The Inaugural Kips Bay Decorator Show House in Dallas Dazzles with Interiors, Art, and More
Designers from across the country mix art and design in a spectacular setting
For nearly five decades, the annual Kips Bay Decorator Show House in New York has been a highly anticipated event showcasing the most exciting talents in the world of interior design. Two years ago, the show house, which raises money for the Kips Bay Boys & Girls Club, expanded to Palm Beach. Now, it has grown once again launching the Kips Bay Decorator Show House Dallas, which can be visited either in person or through an experiential virtual tour.
Running through October 25, this massive show place brings together 27 designers from across the country, who have curated unique living spaces featuring striking examples of lighting, furniture, wallcoverings, and textiles. Additionally, a large number of rooms are enlivened by unique works of art—from modern paintings to Old Masters—sourced from area galleries such as David Shelton Gallery and Hiram Butler Gallery as well as New York art-and-design staples Maison Gerard and Cristina Grajales Gallery.
The home, located in the city’s prestigious Woodland Estates neighborhood, opens with a foyer evoking a modern wonderland by Houston-based Lauren Rottet of Rottet Studio, who drew inspiration from Dallas’s botanical gardens. “I had seen Page Kempner’s work at a friends home and later went to see her show at Moody Gallery. I thought it so clever and enticing that it has stayed in my mind,” Rottet tells Galerie. “When I decided to create the entry hall as if one were still outside, I immediately thought of her work.”
The designer installed the artist’s interpretive botanicals alongside sculptural topiaries and an oversize magnolia rug which leads into a creamy gallery by Margaret Naeve Parker of M Naeve. Here, Apparatus Studio pendants surmount a Black Creek Mercantile table, while art by Paul Lee and Amanda Martinez from David Shelton Gallery add texture and contrast. “I played with the scale of the art, at times opting for a small yet powerful piece on some of the larger walls of the gallery,” says Parker. “The art as a whole is a fabulous collection of materials, textures, and composition.”
In a family room by Viviano Viviano, Texas’s C2 Art Advisors helped cultivate a collection that ranges from Surrealist-inspired works to an abstract Mary Weatherford triptych to a vintage tapestry. “We incorporated elements, both joyous and macabre, of the fantastical and the sublime in our space, and the art really established a dialogue around that,” says Michael Viviano. “We pulled together a collection of works that encourage the mind to wander. The Anne Deleporte behind the sofa plays with the idea of disappearance, while the Louise Bourgeois explores the notion of woman as edifice with its caryatid motif. Meanwhile, the dream-like quality of the room is driven home by a rainbow rendered against a night sky in the Kent Dorn canvas.”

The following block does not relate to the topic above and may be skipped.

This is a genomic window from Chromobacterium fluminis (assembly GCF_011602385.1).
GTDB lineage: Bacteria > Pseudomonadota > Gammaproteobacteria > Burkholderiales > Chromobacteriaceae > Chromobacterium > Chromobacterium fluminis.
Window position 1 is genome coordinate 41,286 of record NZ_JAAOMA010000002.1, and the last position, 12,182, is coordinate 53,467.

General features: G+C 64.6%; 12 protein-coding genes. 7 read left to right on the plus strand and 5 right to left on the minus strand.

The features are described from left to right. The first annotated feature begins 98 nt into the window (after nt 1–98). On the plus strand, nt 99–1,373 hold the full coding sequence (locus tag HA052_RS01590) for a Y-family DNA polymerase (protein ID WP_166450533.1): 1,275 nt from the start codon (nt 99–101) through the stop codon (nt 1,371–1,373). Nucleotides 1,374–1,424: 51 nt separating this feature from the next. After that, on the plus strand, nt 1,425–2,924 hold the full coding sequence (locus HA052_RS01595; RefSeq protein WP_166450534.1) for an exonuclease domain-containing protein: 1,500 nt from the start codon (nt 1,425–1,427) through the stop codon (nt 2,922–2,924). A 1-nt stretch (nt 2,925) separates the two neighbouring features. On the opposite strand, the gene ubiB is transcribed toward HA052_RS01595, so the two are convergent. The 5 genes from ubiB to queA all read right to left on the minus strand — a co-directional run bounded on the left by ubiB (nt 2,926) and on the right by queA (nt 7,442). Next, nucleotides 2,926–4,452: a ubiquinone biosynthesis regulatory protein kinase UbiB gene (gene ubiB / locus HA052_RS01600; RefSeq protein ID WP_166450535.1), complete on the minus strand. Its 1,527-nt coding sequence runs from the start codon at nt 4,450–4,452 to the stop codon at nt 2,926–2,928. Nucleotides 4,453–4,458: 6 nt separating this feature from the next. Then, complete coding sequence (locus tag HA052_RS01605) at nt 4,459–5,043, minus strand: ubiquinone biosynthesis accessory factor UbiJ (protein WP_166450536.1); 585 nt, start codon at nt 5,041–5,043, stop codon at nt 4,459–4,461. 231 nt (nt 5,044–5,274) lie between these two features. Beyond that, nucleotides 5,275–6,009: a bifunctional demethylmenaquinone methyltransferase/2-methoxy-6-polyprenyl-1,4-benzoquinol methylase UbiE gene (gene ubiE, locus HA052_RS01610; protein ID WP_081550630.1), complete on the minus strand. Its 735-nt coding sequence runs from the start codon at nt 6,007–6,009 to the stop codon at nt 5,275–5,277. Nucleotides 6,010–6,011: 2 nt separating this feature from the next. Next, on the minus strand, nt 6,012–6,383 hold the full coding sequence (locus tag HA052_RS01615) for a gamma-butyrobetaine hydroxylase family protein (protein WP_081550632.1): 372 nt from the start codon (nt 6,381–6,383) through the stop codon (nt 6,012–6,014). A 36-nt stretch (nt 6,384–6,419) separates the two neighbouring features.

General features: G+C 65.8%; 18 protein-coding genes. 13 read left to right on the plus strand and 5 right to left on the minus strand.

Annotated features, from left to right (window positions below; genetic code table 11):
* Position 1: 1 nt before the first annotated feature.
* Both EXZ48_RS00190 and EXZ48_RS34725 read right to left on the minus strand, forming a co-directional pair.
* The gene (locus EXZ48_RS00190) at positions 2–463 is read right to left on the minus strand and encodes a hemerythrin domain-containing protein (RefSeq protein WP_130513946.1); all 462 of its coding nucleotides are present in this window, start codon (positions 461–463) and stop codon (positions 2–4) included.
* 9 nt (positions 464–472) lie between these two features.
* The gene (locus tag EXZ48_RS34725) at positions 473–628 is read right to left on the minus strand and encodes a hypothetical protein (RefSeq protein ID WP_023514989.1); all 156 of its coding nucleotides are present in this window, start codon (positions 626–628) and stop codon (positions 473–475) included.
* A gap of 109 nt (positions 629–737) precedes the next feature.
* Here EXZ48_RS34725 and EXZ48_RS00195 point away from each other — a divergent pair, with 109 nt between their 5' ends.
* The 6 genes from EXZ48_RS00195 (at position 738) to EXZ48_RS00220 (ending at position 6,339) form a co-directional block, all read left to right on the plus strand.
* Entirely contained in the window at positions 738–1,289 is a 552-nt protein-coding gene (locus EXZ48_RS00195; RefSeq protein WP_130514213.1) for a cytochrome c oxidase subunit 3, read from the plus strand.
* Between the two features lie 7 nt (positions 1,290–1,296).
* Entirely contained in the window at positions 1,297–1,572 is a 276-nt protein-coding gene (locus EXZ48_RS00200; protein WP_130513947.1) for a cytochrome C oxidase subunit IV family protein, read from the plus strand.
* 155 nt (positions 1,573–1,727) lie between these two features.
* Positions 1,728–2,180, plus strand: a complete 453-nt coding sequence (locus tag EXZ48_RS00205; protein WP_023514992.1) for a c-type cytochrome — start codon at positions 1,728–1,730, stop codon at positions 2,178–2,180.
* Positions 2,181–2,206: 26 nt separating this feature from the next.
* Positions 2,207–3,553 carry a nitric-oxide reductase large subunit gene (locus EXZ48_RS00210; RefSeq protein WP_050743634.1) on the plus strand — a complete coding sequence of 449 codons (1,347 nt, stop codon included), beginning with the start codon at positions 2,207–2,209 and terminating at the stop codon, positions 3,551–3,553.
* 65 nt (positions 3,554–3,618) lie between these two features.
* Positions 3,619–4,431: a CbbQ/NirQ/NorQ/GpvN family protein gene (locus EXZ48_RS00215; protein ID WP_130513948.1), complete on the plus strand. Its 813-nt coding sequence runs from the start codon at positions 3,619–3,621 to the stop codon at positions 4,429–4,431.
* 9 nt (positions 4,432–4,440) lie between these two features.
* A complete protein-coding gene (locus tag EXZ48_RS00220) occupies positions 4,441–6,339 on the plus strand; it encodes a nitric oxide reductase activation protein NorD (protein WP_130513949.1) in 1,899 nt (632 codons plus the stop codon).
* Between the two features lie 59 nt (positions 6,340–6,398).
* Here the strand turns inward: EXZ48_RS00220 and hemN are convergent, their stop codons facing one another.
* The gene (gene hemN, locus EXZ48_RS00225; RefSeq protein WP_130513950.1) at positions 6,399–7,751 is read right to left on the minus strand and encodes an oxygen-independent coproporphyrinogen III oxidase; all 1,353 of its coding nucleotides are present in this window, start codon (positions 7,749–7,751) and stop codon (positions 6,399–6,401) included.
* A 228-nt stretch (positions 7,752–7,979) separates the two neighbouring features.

A masculine upstairs living room by Dallas firm Ten Plus Three, artfully adorned with Porter Teleo’s handmade Kintsugi wallcovering, Liaigre furnishings, and an Achille Salvagni light fixture, boasts a global array of pieces, including works by Mexico-based Peruvian artist Aldo Chaparro, American artist Jesse Mockrin, Korean-born artist Chul Hyun Ahn, and Japanese artist Yongjin Han.
A bedroom suite collected by Trish Sheats brought in the colors and textures of nature, which is reflected in artworks by John Holt Smith, Joey Lancaster, Sarah Gentry and Richard Thompson. A guest room by Wells Design combined works by Dorothy Hood, Elaine Reichek, and Karin Broker. “We didn’t want the art to overpower the room, but we needed it to be contemporary yet calming at the same time especially since our theme was a guest room for a sophisticated traveler,” Wells Design’s Lauren Hudson tells Galerie.
One of the home’s most art-filled spaces is a first-floor study with coffered ceilings, designed by Jan Showers, who serves as the house’s design chair. Imagined as a space for Jackie Kennedy Onassis, it’s appropriate for writing letters, editing books, and even enjoying a cocktail. Illuminated by a dazzling 18th-century German chandelier, the room, painted a high-glass Wythe Blue by Benjamin Moore, houses a striking mix of antiques and contemporary art, including an abstract work by Robert Jessup whose colorful swirls are echoed in the Shade Store drapery custom made using Brunschwig & Fils’s Lohdi Garden fabric.
Works on paper, paintings, and sculptural objects abound as do artisan works from dealers like Cristina Grajales Gallery and Maison Gerard. Fort Worth artist Letitia Huckaby’s work Sister Rebecca from her “Bayou Baroque” series overlooks the staircase. From a sexy music room composed by Cravotta Interiors to a main bath and adjoining dressing closet that channels the gilded accents of Gustav Klimt conceived by Doniphan Moore, art influences are everywhere.
“For the dressing suite, it was important to allow the de Gournay mural to take center stage, but I felt art was important for an added layer,” says Moore, who worked with art adviser Ryan Campbell-Garrett, who selected a work by Sara Genn. “Overall, I chose art that I felt would add to the overall narrative I was trying to create around the imagined homeowners. The art is intended to feel collective, not just decorative. They are intentional artifacts from a well-lived life.”
The Kips Bay Decorator Show House Dallas, located at 5828 Woodland Drive, Dallas, is on view through October 25.